Chelsea Brownridge, co-founder, Dog Parker

Her venture created a safe place to put your pet while you're shopping

Says Brownridge: "It's been a good exercise in expectation setting, resiliency and just keeping going ahead" (Photos courtesy of Dog Parker)

Chelsea Brownridge has had dogs her whole life, but it wasn’t until moving from North Carolina to Brooklyn with her current dog, Winston, that she realized just how often dog owners have to leave their furry friends at home. Planning a day of walking around Prospect Park, she realized that if the trip were to include even a quick stop at a coffee shop, Winston wouldn’t be able to come along. By law, shops that serve food generally don’t allow pets. “Why hasn’t this been solved?,” Brownridge asked herself. “I was shocked to find that nobody had.” 

In 2015, the problem gave rise to a new business. Brownridge and two partners founded Dog Parker, the Brooklyn startup known for pioneering pay-by-the-minute dog houses. Shaped like little homes with gable roofs, the climate-controlled containers come equipped with a live camera that connects to a pet-owner’s phone, ultraviolet light to kill germs between stays, and easy accessibility with an app and membership card. Nearly 50 of the dog houses were placed outside participating businesses.

dog parker

A Dog Parker with double occupancy outside a Williamsburg cafe (Photos courtesy of Dog Parker)

Brownridge’s idea came at a fortuitous moment in the evolution of technology, she says. It’s just now possible in the last few years to really be able to connect physical devices via the internet in a stable, secure way and we are still learning how to do that better,” she said in our podcastA few years ago, it wouldn’t have been possible for their houses “to be truly the safest, cleanest, most comfortable place for your dog.”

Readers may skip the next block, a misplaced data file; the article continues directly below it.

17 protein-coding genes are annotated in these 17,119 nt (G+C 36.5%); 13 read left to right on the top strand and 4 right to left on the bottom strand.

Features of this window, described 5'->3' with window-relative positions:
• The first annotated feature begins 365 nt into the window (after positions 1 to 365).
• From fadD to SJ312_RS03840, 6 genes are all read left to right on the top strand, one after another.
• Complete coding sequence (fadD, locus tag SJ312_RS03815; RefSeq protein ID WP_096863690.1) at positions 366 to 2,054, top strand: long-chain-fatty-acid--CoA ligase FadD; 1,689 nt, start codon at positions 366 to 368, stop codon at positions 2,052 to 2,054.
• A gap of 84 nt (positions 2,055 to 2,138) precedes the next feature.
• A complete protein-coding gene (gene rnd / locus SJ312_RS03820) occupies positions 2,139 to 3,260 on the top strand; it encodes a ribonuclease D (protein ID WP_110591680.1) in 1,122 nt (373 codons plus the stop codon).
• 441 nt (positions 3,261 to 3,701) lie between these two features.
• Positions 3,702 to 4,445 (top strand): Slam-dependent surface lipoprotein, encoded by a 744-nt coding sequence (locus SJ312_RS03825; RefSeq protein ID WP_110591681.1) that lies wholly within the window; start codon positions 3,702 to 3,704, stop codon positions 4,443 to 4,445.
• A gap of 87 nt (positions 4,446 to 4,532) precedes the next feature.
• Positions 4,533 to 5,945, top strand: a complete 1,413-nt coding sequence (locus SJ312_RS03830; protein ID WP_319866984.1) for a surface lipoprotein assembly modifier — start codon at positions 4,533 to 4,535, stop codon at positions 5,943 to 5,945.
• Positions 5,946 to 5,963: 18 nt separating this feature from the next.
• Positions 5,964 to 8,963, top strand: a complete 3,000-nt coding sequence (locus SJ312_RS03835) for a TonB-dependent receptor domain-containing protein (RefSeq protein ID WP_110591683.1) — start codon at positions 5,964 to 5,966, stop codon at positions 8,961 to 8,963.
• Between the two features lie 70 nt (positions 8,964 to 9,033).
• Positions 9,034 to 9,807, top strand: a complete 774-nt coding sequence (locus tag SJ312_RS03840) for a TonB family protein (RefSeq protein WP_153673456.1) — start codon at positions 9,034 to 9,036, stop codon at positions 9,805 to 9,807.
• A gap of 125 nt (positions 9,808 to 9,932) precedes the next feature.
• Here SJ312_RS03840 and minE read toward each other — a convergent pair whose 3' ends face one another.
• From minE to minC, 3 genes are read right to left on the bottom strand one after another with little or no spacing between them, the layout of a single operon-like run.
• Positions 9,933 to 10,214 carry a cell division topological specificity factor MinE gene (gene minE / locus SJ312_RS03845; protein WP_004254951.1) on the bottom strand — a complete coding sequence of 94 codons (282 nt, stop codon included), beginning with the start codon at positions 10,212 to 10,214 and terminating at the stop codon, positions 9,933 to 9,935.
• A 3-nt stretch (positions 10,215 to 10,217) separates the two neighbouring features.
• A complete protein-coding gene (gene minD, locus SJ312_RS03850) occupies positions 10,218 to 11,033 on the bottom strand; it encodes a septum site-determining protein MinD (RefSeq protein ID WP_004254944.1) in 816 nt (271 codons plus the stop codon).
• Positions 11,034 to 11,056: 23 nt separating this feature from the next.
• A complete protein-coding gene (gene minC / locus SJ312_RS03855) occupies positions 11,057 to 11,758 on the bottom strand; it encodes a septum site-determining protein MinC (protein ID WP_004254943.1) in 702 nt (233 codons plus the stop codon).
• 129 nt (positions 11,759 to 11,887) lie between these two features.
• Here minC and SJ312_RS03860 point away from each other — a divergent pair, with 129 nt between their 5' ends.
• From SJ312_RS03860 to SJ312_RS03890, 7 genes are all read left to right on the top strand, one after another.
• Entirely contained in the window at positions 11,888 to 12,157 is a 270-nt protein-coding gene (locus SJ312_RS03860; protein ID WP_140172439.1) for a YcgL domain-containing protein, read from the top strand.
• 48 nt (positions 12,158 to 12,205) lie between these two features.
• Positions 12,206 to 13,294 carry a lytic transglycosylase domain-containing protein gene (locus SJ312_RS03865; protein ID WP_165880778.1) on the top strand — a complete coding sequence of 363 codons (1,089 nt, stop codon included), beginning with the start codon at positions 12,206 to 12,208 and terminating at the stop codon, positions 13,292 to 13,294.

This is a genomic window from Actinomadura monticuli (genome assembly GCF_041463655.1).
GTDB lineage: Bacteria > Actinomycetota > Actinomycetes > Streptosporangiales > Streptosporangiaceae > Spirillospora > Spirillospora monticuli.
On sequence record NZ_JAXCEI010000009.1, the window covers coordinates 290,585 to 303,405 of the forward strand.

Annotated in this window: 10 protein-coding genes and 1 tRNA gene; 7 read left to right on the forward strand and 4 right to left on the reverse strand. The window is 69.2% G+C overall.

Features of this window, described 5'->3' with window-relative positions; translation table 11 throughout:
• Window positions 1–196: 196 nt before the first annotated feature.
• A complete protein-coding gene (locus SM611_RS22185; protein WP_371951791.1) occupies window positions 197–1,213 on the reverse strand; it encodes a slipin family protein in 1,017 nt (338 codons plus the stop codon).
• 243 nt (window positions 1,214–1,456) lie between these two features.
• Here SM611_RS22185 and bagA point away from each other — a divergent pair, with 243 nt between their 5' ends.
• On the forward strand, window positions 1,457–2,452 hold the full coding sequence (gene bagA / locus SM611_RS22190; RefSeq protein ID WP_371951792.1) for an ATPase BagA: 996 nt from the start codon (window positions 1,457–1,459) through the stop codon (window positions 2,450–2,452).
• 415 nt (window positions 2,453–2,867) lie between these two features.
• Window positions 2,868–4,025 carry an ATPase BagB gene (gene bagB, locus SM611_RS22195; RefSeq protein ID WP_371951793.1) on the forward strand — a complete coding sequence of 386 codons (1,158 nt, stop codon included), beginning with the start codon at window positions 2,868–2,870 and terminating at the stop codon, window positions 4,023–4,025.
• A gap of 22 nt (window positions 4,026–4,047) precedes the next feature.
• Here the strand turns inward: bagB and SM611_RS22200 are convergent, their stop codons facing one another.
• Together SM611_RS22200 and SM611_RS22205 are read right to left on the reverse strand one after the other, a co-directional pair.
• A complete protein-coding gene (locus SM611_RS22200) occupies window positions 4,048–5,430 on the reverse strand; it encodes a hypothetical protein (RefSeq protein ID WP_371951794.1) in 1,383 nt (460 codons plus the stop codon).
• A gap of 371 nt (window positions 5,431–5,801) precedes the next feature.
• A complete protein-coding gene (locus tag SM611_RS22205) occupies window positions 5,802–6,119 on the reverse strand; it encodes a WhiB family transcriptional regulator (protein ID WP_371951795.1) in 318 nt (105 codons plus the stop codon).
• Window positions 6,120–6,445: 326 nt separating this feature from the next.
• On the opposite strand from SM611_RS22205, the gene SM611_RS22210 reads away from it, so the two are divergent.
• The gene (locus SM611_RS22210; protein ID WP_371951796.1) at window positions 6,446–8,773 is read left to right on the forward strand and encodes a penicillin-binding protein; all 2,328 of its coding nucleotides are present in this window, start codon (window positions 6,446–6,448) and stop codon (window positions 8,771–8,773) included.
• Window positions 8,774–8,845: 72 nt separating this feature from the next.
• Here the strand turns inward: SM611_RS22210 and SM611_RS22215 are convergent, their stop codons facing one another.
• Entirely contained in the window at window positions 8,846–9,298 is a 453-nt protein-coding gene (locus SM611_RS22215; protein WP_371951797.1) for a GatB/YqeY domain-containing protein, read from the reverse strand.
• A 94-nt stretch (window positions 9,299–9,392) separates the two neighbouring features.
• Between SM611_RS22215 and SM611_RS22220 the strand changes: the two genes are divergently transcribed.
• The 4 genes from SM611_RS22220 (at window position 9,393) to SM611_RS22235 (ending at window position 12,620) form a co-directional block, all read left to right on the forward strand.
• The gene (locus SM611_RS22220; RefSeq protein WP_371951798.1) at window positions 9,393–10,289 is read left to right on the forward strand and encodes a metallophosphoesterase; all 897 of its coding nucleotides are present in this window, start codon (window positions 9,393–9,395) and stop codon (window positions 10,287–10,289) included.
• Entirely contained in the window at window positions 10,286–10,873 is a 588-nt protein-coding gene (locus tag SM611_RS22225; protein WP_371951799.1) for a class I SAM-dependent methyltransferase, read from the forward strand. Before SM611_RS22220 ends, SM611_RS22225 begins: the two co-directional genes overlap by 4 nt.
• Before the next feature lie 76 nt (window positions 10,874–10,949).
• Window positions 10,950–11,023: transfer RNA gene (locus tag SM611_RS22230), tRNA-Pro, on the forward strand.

The team took two years to go from the original prototype to the first manufactured model. “There were enough off-the-shelf components for what we needed to do that we’d be able to bootstrap it, which means fund it ourselves off of savings and credit cards and, unfortunately, my 401(k).” In her years of prototyping, Brownridge had to consider all sorts of factors, from location to dog happiness to customer anxiety about safety protocol. In her research, she has learned not only a lot about sidewalk laws, but also what makes a community thrive. “Dogs are responsible for more social connection in communities than church and children,” she observed. She and her partners found that the houses not only boosted community interaction by bringing dogs outdoors more often, but they also boosted revenue at the businesses they partnered with.

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But then their venture hit a major snag. Last November, the New York City Department of Transportation (DOT) told Dog Parker that its houses were not compliant with sidewalk regulations and would have to be removed. The timing was ironic. “We first heard from the DOT while we were in Barcelona on behalf of the mayor’s office, presenting as a New York City smart-city technology,” Brownridge recalls. “And that was the first time we heard from anyone at [the DOT] that there was a problem.”  

In February, the company picked up all of its NYC dog houses. Brownridge isn’t concerned about finding her way back, though, and already has ten other cities signed up for the service and interest from malls and other property developments. “We want to continue working with cities in a collaborative way, so for us to put up any kind of unnecessary fight at this time would have been too adversarial,” she said. “We are now going the legislative route which allows us to create a new ordinance, a new law where Dog Parkers can be on the sidewalk. It’s a multi-month process.” Brownridge says that the company’s hope is that “if that legislation passes, we will be back. We are finding a way in, like a lot of other resilient founders,” she said. “It’s been a good exercise in expectation setting, resiliency and just keeping going ahead.”–By Kora Feder